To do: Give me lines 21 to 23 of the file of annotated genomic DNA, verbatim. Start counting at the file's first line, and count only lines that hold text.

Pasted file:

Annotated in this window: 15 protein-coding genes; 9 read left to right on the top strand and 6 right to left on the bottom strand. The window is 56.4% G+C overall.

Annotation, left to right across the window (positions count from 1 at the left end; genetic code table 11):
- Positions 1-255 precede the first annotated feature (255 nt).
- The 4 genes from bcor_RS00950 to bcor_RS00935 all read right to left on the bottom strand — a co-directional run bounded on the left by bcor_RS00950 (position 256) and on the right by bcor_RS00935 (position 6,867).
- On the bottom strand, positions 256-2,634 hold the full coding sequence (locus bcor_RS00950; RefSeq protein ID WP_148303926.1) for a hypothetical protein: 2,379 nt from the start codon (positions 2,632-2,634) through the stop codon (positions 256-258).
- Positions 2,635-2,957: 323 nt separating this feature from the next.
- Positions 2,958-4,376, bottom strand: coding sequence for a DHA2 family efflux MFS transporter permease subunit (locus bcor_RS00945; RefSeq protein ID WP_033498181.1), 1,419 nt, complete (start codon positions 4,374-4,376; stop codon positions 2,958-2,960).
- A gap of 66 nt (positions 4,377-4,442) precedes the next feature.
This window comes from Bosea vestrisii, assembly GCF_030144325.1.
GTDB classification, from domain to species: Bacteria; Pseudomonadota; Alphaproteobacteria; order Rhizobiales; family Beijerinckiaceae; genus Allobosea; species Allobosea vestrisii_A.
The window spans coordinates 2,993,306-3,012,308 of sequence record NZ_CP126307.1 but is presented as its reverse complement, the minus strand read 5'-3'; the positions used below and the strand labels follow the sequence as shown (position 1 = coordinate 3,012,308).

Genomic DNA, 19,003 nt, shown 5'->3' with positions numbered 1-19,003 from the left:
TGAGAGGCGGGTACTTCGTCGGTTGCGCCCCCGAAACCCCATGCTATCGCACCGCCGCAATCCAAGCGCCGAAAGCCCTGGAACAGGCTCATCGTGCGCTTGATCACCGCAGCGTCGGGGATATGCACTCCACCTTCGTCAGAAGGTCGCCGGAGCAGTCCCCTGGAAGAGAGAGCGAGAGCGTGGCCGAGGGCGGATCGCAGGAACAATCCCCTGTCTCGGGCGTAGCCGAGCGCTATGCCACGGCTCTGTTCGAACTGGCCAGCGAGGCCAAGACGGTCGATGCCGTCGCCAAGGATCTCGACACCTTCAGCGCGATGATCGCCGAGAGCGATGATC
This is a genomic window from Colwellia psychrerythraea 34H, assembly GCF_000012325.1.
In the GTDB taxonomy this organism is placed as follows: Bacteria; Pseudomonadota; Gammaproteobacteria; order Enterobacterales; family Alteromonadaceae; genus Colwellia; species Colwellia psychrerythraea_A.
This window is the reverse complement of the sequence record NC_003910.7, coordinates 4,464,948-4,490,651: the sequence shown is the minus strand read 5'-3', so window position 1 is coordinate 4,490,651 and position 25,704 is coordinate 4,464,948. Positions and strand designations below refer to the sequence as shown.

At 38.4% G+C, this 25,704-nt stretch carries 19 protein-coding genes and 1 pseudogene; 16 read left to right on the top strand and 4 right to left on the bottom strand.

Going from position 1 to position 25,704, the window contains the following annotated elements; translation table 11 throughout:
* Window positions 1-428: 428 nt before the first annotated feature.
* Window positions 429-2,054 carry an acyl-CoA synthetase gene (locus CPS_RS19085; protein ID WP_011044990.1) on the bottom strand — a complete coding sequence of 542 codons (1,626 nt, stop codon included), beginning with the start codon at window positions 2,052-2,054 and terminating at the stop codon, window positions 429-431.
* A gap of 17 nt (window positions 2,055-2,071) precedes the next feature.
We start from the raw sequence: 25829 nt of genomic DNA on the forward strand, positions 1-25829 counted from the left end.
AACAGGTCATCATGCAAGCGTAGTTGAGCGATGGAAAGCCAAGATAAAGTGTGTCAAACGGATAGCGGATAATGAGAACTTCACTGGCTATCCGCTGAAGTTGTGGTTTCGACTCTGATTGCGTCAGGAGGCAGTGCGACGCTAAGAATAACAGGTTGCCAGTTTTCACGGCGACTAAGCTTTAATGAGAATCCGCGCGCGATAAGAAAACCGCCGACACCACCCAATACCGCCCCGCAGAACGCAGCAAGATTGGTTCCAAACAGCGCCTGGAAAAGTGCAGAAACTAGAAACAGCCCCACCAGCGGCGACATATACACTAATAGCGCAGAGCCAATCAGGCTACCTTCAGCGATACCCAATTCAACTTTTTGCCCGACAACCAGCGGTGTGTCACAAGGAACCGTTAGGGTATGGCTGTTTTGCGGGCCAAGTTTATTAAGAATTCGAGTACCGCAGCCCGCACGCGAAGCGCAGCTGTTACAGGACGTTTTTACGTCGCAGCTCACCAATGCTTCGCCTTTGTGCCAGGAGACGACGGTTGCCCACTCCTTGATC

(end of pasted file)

* A gap of 17 nt (window positions 2,055-2,071) precedes the next feature.
We start from the raw sequence: 25829 nt of genomic DNA on the forward strand, positions 1-25829 counted from the left end.
AACAGGTCATCATGCAAGCGTAGTTGAGCGATGGAAAGCCAAGATAAAGTGTGTCAAACGGATAGCGGATAATGAGAACTTCACTGGCTATCCGCTGAAGTTGTGGTTTCGACTCTGATTGCGTCAGGAGGCAGTGCGACGCTAAGAATAACAGGTTGCCAGTTTTCACGGCGACTAAGCTTTAATGAGAATCCGCGCGCGATAAGAAAACCGCCGACACCACCCAATACCGCCCCGCAGAACGCAGCAAGATTGGTTCCAAACAGCGCCTGGAAAAGTGCAGAAACTAGAAACAGCCCCACCAGCGGCGACATATACACTAATAGCGCAGAGCCAATCAGGCTACCTTCAGCGATACCCAATTCAACTTTTTGCCCGACAACCAGCGGTGTGTCACAAGGAACCGTTAGGGTATGGCTGTTTTGCGGGCCAAGTTTATTAAGAATTCGAGTACCGCAGCCCGCACGCGAAGCGCAGCTGTTACAGGACGTTTTTACGTCGCAGCTCACCAATGCTTCGCCTTTGTGCCAGGAGACGACGGTTGCCCACTCCTTGATC